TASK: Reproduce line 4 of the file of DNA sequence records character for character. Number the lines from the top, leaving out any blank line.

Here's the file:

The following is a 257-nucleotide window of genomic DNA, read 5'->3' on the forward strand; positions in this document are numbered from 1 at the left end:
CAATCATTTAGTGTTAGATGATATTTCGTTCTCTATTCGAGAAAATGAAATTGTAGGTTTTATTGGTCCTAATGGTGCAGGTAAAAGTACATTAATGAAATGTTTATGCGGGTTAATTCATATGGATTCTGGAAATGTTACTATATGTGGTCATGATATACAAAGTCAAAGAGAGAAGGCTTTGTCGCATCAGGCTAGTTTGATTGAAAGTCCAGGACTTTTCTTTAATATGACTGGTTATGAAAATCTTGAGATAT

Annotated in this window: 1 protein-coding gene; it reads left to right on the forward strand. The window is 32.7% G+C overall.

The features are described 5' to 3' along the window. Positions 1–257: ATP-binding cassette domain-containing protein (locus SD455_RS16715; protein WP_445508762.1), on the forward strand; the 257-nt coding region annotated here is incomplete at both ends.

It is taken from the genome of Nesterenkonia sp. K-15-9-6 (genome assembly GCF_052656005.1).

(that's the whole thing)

The features are described 5' to 3' along the window. Positions 1–257: ATP-binding cassette domain-containing protein (locus SD455_RS16715; protein WP_445508762.1), on the forward strand; the 257-nt coding region annotated here is incomplete at both ends.